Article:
Value of UK’s water resources and description of Freshwater.
The value of the UK’s lakes, reservoirs, marshes, bogs, canals and rivers has risen by more than a quarter in five years according to the first ever analysis of freshwater ecosystems from the Office of National Statistics.
Between 2008 and 2012 the value of the UK’s freshwater ecosystems, which cover inland wetlands and open water, rose by 26% from £29 billion to £37 billion.
What is Freshwater?
Freshwater can broadly be divided into wetlands, open waters and floodplains.
Open waters can be divided into two categories-standing waters and flowing waters.
Standing waters include natural systems-such as lakes, meres and pools-and man-made waters such as reservoirs, canals ponds and gravel pits.
Floodplains are generally located beside rivers and streams and act as a natural soak for floodwater if a river or stream overflows. A floodplain can broadly be described as: an area that would naturally be affected by flooding if a river rises above its banks or high tides and stormy seas causing flooding in coastal areas.
Microbial ecology of drinking water distribution systems
Ecological condition is an important characteristic that influences both wetland and open water ecosystems. The indicators selected for measuring ecological condition of wetlands are wetland birds and mean species richness: whereas, for open waters the indicators are surface water status.
The safety of drinking water is assumed and taken for granted by consumers in most western developed countries.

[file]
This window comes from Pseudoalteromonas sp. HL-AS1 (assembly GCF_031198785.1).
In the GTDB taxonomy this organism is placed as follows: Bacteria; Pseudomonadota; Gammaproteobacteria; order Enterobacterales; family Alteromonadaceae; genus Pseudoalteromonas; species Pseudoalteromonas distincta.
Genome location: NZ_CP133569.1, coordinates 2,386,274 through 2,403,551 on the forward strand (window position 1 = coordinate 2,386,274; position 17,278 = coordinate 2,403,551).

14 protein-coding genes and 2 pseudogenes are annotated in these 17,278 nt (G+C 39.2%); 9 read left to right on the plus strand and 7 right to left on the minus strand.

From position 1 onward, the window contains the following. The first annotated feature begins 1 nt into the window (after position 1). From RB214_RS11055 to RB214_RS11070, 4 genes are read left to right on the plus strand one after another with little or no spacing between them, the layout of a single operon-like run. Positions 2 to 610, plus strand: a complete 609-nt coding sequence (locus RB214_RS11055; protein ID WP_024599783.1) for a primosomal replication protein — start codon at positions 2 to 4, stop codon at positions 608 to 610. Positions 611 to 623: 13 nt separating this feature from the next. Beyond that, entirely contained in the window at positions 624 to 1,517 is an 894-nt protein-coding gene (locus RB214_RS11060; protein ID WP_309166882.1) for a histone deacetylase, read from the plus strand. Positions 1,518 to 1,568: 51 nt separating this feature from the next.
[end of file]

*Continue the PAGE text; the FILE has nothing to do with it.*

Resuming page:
Microbial ecology of drinking water distribution systems is limited, as they are not easily accessible. However, available scientific literature (because of recent advances) have found that there is a diverse microbial ecosystem, with high bacterial and fungal abundance.
Modern water treatment systems works can produce safe drinking water reliably, efficiently and effectively, starting from a variety of sources and initial qualities. While considered safe and of a high quality this water is far from sterile.
There is evidence that some microorganisms can persist after treatment and enter and live within distribution systems.
Historically treatment works have not always operated to the current high standard, which helped the organisms survive.
Once the microorganism is in the system they face a challenging environment with limited nutrients and changing water flow and pressure fluctuations.
There best chance of survival is to attach to the pipe surfaces where they are protected from external adverse factors and benefit from interaction with other microorganisms.
Studies of the microorganisms in distribution centres is on-going.
More than 95% of the biomass in this type of ecosystem attach to the pipe walls forming biofilms.